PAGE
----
Uncertainty in Economics: Why Should We Care?

Lars Peter Hansen is David Rockefeller Distinguished Service Professor in economics, statistics, Booth School of Business and the College at University of Chicago. He is a leading expert in economic dynamics who works at the forefront of economic thinking and modeling, drawing approaches from macroeconomics, finance, and statistics. He is a recipient of the 2013 Sveriges Riksbank Prize in Economic Sciences in Memory of Alfred Nobel. Dr. Hansen has made fundamental advances in our understanding of how economic agents cope with changing and risky environments. He has contributed to the development of statistical methods designed to explore the interconnections between macroeconomic indicators and assets in financial markets. The Nobel Prize recognizes this work, which has been used to test theories and models that have shaped our modern understanding of asset pricing. His recent research explores how to quantify intertemporal risk-return tradeoffs and ways to model economic behavior when consumers and investors struggle with uncertainty about the future. Improving models that measure risk and uncertainty have important implications for financial markets, fiscal policy, and the macroeconomy.

Dr. Hansen joined the faculty of the University of Chicago’s Department of Economics in 1981. He currently directs the Macro Finance Research Program housed under the Becker Friedman Institute. In addition to the Nobel prize, he has also received many other awards and honors including 2010 BBVA Foundation Frontiers of Knowledge Award, the CME Group-MSRI Prize in 2008, the Erwin Plein Nemmers Prize in 2006, and the Frisch Medal in 1984. Dr. Hansen is a fellow of the National Academy of Sciences and the American Finance Association. He also is a member of the American Academy of Arts and Sciences and past president of the Econometric Society. Hansen holds a bachelor’s degree in mathematics and political science from Utah State University and a doctorate in economics from the University of Minnesota.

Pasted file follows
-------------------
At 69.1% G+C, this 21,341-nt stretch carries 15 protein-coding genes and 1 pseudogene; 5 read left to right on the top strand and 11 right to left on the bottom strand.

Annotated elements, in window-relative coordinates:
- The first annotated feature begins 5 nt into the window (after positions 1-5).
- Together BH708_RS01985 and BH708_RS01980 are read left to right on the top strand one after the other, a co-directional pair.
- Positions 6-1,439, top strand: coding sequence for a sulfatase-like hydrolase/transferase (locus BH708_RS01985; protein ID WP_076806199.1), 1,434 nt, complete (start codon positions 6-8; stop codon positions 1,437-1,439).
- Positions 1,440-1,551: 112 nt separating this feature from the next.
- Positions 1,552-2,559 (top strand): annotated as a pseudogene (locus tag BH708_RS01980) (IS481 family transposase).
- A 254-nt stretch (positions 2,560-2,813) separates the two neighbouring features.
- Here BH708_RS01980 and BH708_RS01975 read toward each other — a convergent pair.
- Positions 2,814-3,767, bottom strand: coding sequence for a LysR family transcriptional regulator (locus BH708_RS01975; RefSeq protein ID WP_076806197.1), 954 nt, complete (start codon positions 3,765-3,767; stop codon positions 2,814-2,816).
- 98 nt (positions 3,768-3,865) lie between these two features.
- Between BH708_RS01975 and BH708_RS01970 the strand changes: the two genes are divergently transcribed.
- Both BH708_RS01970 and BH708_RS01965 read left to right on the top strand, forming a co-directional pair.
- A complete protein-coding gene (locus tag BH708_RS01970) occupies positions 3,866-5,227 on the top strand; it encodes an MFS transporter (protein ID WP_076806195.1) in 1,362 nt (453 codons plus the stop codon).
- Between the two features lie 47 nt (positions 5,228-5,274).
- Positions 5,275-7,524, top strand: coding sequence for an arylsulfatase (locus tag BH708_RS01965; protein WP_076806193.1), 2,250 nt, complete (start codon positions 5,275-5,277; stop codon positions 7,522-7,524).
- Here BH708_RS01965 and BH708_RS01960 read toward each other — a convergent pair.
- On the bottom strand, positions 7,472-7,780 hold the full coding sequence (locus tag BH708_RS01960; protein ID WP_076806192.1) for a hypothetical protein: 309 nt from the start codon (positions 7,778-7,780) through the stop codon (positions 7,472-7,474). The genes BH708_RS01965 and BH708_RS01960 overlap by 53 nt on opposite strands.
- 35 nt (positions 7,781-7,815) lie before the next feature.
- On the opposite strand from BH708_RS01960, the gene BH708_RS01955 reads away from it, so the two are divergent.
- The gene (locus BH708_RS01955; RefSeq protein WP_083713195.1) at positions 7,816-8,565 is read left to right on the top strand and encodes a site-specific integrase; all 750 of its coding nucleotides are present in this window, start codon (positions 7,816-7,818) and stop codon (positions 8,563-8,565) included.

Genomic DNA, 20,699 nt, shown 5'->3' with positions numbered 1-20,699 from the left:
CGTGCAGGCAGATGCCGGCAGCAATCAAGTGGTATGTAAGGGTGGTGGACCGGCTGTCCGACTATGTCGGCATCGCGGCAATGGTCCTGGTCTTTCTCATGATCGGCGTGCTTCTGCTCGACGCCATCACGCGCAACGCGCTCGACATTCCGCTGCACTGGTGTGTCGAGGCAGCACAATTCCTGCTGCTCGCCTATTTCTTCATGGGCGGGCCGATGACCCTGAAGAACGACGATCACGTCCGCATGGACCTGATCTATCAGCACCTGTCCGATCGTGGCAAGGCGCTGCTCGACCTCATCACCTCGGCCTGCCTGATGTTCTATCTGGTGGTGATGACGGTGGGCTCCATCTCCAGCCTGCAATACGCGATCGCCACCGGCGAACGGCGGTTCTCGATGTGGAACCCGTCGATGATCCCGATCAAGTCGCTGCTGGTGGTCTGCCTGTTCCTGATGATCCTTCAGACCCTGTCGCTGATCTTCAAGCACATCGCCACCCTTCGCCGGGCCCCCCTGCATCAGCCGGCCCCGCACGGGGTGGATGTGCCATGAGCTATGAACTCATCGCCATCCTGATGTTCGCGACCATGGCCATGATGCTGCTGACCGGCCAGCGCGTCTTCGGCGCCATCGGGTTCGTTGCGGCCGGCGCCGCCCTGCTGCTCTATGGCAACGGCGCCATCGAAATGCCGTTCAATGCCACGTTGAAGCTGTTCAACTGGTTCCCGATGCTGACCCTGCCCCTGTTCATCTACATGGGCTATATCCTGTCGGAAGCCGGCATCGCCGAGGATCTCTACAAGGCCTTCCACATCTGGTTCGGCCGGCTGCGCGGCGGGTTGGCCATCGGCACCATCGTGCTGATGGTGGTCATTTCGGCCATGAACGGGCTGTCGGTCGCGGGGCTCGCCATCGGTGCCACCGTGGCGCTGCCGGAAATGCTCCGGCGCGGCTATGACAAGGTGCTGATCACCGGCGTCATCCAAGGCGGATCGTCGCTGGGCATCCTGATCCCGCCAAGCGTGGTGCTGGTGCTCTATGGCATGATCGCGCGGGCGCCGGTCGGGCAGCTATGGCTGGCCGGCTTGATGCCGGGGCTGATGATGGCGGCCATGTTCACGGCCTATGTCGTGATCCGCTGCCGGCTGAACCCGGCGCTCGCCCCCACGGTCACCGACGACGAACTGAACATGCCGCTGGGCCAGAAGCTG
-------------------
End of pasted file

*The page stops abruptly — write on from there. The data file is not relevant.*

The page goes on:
False pretenses of knowledge about complicated economic situations have become all too common in public policy debates. While we do know some things, we don’t know everything. We believe that prudent decision-making should acknowledge what we don’t know. Decision makers should strive to quantify dimensions of their ignorance and adjust their decisions accordingly. My recent research describes a tractable approach for acknowledging, characterizing, and responding to the limited understandings discovered by researchers’ efforts to interpret existing evidence by using theories and statistical methods available at any particular moment. An economic model tells how chance, occurrences and purposeful decisions influence future outcomes. Economic researchers use formal statistical models to describe and interpret data and to formulate policy advice for government and private decision-makers. Whether they acknowledge it explicitly or not, real world decision makers also use models or “views” about how their decisions affect future outcomes. Because they ignore some forces and oversimplify others, all models are just approximations to reality, some better than others depending on the purposes to which they are put. Furthermore, at any time we can choose among multiple models and are unsure how much credibility to assign to each of them. Data can surely help us assess the credibility of alternative models, but the real world is so complicated and data so limited that data can only tell us so much. Therefore, economic modelers and decision makers require ways to express their opinions about the plausibility and usefulness of alternative models for the problem at hand. Because data are only partially informative about a model’s plausibility, a decision maker’s purpose as well as his or her “subjective belief” play important roles too. The more complex is the situation, the bigger becomes the challenge of confronting uncertainty. in meaningful ways. Thus, when there are more environmental intricacies, there is greater scope of a broader approach to uncertainty that is important. This research aims to convert insights from formal mathematical analysis into operational tools of analysis for understanding, among other topics, how financial markets work and how alternative fiscal and monetary policies can be assessed.